Langeveldt: Rabada needs to tighten up his control because he’s not “on song”

Kagiso Rabada vs Australia

Charl Langeveldt advised Kagiso Rabada to develop his control on flatter grounds in the same way that Australia’s skipper Pat Cummins did after South Africa lost at the MCG to 575 runs for 8.

Three brutal days in Melbourne saw South Africa’s bowlers unable to contain their opponents on a flatter surface as David Warner made a double-century, Alex Carey a century, and Steven Smith, Travis Head, and Cameron Green all made half-centuries to grind South Africa into the ground after causing Australia’s batters all sorts of problems in the two-day Test in Brisbane on a lively green monster.

In an exciting bowling display, Anrich Nortje took three wickets while bowling at breakneck speed. Meanwhile, Langeveldt singled out Kagiso Rabada as the only South African bowler to allow more than five runs per over, finishing with statistics of 1 for 144 from 28 overs with only one maiden.

I think KG wasn’t on song if I can single him out, for KG, he is a wicket-taker, he always takes wickets. The challenge always for him is to be able to control that. 

I think Cummins when he started off, he leaked a few runs but then he got consistent, and he was aggressive. And I think that’s [Kagiso Rabada’s] challenge going forward to make him a brilliant bowler. At the moment he is one of the leading wicket-takers in red-ball cricket. But going forward playing on flatter wickets, I think that’s going to be the challenge for him.”

Kagiso Rabada now holds the record for most wickets in a Test match in 2022 and is the only player in Test history to have more than 200 wickets while maintaining a strike rate below 40.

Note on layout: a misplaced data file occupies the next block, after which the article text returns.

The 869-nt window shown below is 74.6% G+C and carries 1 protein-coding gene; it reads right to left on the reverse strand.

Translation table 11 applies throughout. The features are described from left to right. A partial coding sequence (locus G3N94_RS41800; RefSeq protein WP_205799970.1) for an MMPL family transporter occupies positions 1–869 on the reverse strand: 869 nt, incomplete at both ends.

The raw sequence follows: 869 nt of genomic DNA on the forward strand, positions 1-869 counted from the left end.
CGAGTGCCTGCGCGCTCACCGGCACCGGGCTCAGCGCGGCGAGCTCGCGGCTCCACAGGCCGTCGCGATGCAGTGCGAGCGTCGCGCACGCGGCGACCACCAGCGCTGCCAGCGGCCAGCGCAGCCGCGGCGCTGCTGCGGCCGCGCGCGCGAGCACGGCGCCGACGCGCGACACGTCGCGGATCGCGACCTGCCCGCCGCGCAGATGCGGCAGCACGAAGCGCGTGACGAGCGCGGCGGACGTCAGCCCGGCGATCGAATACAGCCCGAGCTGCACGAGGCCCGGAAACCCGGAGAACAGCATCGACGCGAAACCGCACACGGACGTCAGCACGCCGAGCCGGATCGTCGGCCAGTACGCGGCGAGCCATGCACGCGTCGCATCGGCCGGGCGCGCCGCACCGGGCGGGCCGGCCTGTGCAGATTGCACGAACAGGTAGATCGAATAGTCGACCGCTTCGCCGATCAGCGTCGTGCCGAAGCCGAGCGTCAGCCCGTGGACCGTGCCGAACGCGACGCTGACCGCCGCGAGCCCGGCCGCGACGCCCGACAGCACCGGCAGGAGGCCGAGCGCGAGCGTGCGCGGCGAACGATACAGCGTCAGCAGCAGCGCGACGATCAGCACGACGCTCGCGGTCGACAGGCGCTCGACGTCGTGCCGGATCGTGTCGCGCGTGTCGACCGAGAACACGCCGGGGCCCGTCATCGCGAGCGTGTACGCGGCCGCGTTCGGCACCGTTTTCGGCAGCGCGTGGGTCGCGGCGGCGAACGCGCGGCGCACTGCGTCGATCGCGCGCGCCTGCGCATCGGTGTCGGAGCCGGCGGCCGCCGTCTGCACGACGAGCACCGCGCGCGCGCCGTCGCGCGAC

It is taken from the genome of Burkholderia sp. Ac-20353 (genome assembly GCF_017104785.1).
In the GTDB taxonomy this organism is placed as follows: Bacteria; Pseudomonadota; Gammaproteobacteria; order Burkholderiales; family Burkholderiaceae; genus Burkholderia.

It is interesting to note that Rabada has a strike rate of 39.8 compared to Cummins’ 39.5. Kagiso Rabada’s career economy rate of 3.38 is much more expensive than Cummins’ 2.73, despite the fact that Cummins has a slightly higher average.

Since Australia’s first innings run rate of 3.96 was higher than England’s Bazballers’ (3.89) against South Africa in Manchester in August, Langeveldt advised the entire team to pay attention to it.

It’s definitely a red flag,”

“We always pride ourselves on bowling 18 consecutive balls and that’s kind of one of our KPIs. And we haven’t achieved that in this game and it’s a red flag going forward. We need to improve on that.

It’s been a tough three days for us I think as a bowling unit. The first session we probably didn’t start well on day one. The only problem is just our control. I think it’s something that we need to speak about, something we can improve.

But being a young bowling attack, it’s not an excuse, they’ve played a few tests together. It’s just being able to control the run rate for longer periods. But I was happy with the enthusiasm that the guys showed. I think they were brilliant. Can’t fault them.”